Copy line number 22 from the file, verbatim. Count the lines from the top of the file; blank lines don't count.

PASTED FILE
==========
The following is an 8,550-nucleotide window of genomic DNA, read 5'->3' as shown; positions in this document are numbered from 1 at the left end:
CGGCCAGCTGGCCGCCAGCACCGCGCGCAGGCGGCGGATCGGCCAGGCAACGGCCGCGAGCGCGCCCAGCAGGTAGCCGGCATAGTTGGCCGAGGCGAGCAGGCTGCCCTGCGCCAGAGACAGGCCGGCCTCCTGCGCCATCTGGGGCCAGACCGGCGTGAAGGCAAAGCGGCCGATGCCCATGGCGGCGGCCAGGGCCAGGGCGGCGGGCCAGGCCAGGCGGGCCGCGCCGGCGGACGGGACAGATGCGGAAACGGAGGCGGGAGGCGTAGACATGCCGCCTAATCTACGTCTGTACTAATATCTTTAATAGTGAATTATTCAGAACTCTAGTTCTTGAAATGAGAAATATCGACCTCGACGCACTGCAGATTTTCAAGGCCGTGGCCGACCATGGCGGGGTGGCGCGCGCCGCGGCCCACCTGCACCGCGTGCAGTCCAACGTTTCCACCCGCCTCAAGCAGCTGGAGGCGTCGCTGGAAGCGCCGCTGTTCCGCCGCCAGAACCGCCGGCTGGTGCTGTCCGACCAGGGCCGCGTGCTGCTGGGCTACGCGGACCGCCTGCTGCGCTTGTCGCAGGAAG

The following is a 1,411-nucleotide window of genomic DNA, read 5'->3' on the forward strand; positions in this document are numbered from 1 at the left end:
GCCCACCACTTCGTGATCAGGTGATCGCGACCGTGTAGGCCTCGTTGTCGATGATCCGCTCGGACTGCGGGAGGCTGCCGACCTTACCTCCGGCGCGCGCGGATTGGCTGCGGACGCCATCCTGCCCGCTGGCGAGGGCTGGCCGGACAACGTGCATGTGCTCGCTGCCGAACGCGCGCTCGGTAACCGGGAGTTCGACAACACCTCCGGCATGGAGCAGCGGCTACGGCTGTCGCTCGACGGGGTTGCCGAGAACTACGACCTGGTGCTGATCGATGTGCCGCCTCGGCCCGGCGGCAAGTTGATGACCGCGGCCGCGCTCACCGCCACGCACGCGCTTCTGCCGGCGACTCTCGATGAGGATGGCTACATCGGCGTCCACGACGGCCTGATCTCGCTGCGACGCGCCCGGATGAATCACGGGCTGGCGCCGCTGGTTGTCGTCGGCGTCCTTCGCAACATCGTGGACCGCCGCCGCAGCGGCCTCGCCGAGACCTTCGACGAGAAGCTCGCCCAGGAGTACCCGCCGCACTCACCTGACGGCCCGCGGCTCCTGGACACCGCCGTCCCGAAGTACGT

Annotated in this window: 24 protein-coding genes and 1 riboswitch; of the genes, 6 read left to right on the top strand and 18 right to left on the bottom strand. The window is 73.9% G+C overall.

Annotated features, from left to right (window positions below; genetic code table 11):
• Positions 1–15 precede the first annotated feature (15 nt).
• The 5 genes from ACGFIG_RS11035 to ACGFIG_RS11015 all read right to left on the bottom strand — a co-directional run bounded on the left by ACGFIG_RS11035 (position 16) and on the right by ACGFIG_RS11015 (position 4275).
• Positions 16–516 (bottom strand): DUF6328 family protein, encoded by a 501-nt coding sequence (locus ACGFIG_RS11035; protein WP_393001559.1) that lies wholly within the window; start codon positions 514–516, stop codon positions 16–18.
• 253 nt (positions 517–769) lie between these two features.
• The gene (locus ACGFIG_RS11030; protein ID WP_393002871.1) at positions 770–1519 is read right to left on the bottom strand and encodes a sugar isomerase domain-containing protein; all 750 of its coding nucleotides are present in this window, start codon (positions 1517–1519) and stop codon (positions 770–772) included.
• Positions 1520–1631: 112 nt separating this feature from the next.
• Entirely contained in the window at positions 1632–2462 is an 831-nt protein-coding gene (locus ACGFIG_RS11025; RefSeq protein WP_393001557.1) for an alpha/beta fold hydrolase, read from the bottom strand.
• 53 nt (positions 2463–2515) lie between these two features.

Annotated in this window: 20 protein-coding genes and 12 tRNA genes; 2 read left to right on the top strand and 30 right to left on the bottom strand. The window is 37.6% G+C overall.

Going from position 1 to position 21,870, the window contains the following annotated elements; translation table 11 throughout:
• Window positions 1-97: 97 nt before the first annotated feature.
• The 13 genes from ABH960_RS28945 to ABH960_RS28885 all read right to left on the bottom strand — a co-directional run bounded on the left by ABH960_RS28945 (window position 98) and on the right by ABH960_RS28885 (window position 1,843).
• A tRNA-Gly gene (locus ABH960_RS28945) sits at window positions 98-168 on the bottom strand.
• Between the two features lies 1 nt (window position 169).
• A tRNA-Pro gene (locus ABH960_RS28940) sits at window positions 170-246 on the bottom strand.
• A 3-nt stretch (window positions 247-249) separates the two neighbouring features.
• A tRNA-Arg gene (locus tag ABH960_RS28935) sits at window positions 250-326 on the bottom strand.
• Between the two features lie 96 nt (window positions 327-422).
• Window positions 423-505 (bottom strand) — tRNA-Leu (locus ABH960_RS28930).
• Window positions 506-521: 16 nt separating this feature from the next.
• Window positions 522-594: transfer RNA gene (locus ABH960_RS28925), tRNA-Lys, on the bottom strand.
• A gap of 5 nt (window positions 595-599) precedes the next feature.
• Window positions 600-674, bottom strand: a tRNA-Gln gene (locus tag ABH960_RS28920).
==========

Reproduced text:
• A 3-nt stretch (window positions 247-249) separates the two neighbouring features.